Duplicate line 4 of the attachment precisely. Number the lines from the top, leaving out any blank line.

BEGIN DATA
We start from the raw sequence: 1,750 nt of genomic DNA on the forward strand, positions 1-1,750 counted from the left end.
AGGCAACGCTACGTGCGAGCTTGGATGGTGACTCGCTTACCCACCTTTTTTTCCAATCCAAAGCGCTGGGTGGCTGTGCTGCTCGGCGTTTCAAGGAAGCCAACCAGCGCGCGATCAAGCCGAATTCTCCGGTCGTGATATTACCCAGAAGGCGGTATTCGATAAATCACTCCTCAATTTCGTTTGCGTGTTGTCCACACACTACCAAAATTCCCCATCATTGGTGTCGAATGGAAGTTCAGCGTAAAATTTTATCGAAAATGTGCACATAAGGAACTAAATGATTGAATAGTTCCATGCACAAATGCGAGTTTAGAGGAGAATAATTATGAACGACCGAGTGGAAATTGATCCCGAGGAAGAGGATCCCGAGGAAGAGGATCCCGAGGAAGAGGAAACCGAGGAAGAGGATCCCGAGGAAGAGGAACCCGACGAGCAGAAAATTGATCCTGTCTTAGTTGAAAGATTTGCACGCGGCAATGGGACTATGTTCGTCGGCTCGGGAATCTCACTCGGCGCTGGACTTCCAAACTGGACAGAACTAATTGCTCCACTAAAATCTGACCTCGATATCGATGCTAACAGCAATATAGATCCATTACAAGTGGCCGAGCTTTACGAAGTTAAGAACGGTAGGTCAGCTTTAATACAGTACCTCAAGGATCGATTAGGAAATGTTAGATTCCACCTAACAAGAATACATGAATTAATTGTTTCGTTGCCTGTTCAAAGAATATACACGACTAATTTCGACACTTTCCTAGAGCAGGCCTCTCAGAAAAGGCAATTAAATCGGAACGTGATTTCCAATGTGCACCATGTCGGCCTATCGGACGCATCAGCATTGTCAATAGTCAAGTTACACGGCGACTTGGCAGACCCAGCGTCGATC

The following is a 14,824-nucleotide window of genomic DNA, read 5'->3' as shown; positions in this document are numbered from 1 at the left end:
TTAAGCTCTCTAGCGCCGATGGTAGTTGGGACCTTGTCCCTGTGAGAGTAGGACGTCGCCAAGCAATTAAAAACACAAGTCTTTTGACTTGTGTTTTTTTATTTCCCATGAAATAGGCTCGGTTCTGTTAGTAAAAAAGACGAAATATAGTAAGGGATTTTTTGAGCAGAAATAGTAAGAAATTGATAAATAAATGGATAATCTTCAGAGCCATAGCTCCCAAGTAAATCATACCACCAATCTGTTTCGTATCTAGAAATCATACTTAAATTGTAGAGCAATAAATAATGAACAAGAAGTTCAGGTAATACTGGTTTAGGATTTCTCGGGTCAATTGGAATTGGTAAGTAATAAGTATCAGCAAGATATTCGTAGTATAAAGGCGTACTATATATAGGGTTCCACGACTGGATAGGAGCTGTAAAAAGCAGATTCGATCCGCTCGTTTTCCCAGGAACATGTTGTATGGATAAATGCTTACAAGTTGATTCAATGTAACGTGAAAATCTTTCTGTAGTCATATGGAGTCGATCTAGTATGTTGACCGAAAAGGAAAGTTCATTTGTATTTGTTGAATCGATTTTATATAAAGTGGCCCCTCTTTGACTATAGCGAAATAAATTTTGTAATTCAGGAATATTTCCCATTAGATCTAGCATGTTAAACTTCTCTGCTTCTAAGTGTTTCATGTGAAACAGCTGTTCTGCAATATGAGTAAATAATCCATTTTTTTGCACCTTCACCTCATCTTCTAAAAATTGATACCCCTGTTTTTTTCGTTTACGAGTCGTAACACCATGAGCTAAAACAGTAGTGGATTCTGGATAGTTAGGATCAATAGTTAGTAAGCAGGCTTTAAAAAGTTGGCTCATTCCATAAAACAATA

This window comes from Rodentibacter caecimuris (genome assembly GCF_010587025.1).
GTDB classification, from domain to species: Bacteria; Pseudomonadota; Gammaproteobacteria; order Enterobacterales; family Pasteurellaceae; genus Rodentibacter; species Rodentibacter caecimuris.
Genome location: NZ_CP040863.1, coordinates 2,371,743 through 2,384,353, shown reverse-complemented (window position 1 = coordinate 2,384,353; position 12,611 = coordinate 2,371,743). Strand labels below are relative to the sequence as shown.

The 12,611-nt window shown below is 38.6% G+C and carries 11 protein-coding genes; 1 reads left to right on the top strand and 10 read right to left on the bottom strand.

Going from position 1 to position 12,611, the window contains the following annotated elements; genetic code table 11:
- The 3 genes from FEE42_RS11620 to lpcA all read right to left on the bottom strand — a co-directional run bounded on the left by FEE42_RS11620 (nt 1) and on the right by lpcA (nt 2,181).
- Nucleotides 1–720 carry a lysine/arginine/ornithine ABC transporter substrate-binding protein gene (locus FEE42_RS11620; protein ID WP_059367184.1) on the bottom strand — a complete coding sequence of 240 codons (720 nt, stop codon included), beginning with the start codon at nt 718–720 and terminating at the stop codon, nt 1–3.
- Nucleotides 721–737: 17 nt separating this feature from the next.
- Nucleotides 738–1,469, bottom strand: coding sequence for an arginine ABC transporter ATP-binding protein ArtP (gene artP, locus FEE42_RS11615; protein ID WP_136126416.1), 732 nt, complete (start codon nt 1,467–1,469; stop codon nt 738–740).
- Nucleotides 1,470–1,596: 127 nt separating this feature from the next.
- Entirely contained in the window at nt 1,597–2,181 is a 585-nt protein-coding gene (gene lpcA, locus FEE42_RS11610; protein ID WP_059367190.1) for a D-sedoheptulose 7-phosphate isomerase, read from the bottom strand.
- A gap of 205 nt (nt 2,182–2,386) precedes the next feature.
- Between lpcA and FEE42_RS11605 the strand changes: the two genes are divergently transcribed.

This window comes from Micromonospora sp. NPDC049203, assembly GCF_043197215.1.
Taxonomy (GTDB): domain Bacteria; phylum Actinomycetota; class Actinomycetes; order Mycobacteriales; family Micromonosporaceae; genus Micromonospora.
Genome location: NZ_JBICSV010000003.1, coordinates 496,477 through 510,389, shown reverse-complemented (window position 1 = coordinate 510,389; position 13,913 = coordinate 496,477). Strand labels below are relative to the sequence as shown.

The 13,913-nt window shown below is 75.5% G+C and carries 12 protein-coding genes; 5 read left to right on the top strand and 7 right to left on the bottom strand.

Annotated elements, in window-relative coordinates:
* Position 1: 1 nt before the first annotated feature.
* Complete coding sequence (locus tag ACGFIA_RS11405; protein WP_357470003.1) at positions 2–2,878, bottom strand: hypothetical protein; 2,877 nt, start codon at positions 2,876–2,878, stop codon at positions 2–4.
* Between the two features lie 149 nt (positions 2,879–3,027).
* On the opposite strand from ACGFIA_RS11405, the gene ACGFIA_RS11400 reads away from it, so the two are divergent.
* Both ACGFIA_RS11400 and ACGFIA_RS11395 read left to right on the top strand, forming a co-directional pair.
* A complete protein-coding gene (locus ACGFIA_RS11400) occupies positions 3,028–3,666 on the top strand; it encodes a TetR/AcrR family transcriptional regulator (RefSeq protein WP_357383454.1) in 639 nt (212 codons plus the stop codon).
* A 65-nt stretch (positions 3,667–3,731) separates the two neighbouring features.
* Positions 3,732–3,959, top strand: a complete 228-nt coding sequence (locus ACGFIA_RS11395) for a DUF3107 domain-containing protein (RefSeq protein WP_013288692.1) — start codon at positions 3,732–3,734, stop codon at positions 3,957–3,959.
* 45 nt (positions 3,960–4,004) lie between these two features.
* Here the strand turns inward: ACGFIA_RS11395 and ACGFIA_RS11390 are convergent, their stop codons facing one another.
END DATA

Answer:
TTAAGCTCTCTAGCGCCGATGGTAGTTGGGACCTTGTCCCTGTGAGAGTAGGACGTCGCCAAGCAATTAAAAACACAAGTCTTTTGACTTGTGTTTTTTTATTTCCCATGAAATAGGCTCGGTTCTGTTAGTAAAAAAGACGAAATATAGTAAGGGATTTTTTGAGCAGAAATAGTAAGAAATTGATAAATAAATGGATAATCTTCAGAGCCATAGCTCCCAAGTAAATCATACCACCAATCTGTTTCGTATCTAGAAATCATACTTAAATTGTAGAGCAATAAATAATGAACAAGAAGTTCAGGTAATACTGGTTTAGGATTTCTCGGGTCAATTGGAATTGGTAAGTAATAAGTATCAGCAAGATATTCGTAGTATAAAGGCGTACTATATATAGGGTTCCACGACTGGATAGGAGCTGTAAAAAGCAGATTCGATCCGCTCGTTTTCCCAGGAACATGTTGTATGGATAAATGCTTACAAGTTGATTCAATGTAACGTGAAAATCTTTCTGTAGTCATATGGAGTCGATCTAGTATGTTGACCGAAAAGGAAAGTTCATTTGTATTTGTTGAATCGATTTTATATAAAGTGGCCCCTCTTTGACTATAGCGAAATAAATTTTGTAATTCAGGAATATTTCCCATTAGATCTAGCATGTTAAACTTCTCTGCTTCTAAGTGTTTCATGTGAAACAGCTGTTCTGCAATATGAGTAAATAATCCATTTTTTTGCACCTTCACCTCATCTTCTAAAAATTGATACCCCTGTTTTTTTCGTTTACGAGTCGTAACACCATGAGCTAAAACAGTAGTGGATTCTGGATAGTTAGGATCAATAGTTAGTAAGCAGGCTTTAAAAAGTTGGCTCATTCCATAAAACAATA